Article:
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If from the evidence given it might justly be inferred by the jury that the defendant, in the construction, location, management, or condition of its machine has omitted that care and attention to prevent the occurrence of accidents which prudent and careful men ordinarily bestow, the jury is at liberty to find for the plaintiff.
Henry Stout was six years old when he was injured on the Sioux City and Pacific Railroad Company’s turntable while playing with his friends. The turntable was in an open space, about eighty rods from the company's depot, in a hamlet or settlement of one hundred to one hundred and fifty persons. Stout, with his parents, sued the railroad company. One witness, then a servant of the company, testified that he had previously seen boys playing at the turntable, and had forbidden them from playing there. But the witness had no charge of the table, and did not communicate the fact of having seen boys playing there, to any of the officers or servants of the company having the table in charge. The railroad company defended the Stout’s action against it by arguing that it was not negligent and that the injury to Stout was accidental or brought upon himself. The jury returned a verdict for Stout. The railroad company challenged the decision.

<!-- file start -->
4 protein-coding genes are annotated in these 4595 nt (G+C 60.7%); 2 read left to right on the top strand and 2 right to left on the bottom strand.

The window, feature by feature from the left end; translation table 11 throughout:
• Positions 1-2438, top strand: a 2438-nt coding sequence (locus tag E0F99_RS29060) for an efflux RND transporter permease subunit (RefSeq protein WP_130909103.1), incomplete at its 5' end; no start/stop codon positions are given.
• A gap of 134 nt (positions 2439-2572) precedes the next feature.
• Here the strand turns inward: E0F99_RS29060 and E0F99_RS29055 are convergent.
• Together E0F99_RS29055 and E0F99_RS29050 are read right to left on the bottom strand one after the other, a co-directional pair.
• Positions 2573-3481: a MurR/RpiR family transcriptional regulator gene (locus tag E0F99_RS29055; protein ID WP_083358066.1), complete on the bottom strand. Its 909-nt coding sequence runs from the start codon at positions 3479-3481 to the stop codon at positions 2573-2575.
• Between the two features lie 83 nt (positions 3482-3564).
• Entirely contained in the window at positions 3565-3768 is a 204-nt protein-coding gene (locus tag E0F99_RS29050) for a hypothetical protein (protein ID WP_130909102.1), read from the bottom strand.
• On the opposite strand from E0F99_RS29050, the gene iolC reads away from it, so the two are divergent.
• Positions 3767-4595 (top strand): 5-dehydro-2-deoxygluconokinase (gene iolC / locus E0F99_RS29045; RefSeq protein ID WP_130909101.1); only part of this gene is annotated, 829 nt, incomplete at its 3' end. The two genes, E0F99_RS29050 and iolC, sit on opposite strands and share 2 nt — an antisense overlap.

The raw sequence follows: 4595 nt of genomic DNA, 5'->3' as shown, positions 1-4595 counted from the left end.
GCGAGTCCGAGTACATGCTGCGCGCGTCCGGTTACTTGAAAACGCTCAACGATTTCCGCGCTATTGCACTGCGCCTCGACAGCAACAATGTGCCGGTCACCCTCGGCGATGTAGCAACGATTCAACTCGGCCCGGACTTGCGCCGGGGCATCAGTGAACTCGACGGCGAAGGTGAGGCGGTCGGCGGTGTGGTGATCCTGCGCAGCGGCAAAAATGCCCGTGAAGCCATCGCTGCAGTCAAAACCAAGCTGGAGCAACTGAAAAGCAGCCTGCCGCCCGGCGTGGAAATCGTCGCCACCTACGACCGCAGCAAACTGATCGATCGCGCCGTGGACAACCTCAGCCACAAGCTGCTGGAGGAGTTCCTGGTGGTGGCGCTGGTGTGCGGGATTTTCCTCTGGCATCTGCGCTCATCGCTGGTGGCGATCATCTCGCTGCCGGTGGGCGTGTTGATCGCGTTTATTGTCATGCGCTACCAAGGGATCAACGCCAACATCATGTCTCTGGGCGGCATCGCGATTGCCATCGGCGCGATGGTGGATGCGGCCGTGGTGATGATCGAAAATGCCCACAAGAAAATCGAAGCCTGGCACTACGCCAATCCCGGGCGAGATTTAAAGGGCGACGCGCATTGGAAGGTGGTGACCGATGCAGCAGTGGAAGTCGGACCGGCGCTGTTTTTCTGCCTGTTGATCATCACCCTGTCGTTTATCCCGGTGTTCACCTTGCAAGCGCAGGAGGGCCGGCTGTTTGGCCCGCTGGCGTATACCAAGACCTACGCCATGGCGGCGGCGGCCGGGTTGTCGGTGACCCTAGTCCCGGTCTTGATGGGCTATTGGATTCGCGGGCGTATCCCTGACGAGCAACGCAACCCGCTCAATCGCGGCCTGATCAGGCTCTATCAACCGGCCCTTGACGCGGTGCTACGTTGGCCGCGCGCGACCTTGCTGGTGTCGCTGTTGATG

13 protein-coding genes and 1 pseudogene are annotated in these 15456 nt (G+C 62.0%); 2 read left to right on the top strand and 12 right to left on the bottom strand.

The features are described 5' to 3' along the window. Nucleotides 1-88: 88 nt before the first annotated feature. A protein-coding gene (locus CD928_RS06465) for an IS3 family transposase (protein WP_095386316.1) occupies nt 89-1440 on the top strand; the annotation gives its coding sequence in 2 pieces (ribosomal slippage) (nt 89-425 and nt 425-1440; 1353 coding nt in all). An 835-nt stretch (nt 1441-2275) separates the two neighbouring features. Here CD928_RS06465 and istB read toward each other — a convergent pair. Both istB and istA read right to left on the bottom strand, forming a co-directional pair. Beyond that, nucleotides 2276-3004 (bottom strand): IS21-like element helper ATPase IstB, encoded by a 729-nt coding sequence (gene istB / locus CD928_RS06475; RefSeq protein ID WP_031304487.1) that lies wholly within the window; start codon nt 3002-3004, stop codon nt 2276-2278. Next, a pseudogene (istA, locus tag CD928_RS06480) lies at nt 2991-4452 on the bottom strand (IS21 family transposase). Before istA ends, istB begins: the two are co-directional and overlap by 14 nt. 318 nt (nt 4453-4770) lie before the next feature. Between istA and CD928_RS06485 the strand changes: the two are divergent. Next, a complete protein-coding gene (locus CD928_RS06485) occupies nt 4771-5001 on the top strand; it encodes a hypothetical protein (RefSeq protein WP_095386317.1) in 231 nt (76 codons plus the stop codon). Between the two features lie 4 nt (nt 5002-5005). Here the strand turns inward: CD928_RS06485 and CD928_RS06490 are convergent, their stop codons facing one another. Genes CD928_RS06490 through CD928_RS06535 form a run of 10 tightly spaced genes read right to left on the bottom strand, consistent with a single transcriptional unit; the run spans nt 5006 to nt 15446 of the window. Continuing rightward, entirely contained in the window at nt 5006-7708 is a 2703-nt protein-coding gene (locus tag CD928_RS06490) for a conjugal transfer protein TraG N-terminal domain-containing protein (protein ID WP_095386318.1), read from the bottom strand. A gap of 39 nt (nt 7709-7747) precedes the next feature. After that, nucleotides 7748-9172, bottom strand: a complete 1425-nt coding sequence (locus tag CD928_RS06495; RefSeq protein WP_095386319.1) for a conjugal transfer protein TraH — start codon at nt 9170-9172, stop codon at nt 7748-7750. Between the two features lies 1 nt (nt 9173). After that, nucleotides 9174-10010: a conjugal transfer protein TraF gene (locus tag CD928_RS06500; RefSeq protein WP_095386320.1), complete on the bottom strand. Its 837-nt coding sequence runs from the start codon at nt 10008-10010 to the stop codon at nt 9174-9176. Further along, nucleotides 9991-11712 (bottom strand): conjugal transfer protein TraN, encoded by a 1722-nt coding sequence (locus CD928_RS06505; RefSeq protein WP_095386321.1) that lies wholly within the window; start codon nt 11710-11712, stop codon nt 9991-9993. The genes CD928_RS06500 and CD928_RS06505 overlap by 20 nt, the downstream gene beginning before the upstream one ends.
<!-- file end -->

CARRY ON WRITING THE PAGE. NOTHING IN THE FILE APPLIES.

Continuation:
Under the circumstances, could the railroad company be held liable for Stout’s injury?
On appeal, the Court affirmed the decision of the lower court. According to the Court, although the turntable was located away from inhabited dwellings, it was proven that several boys were playing on the turntable when the child was injured and that they had done so on other occasions within the observation and to the knowledge of the railroad's employees. The jury was justified in believing that the railroad should have anticipated the accident and could have prevented it without considerable expense or inconvenience. The jury properly concluded that the railroad had omitted the care and attention it ought to have given, that it was negligent, and that its negligence caused the child's injury. Although the facts were undisputed, it was for the jury to determine whether proper care was given or whether they established negligence. The facts proved justified the jury in finding that the railroad was guilty of negligence.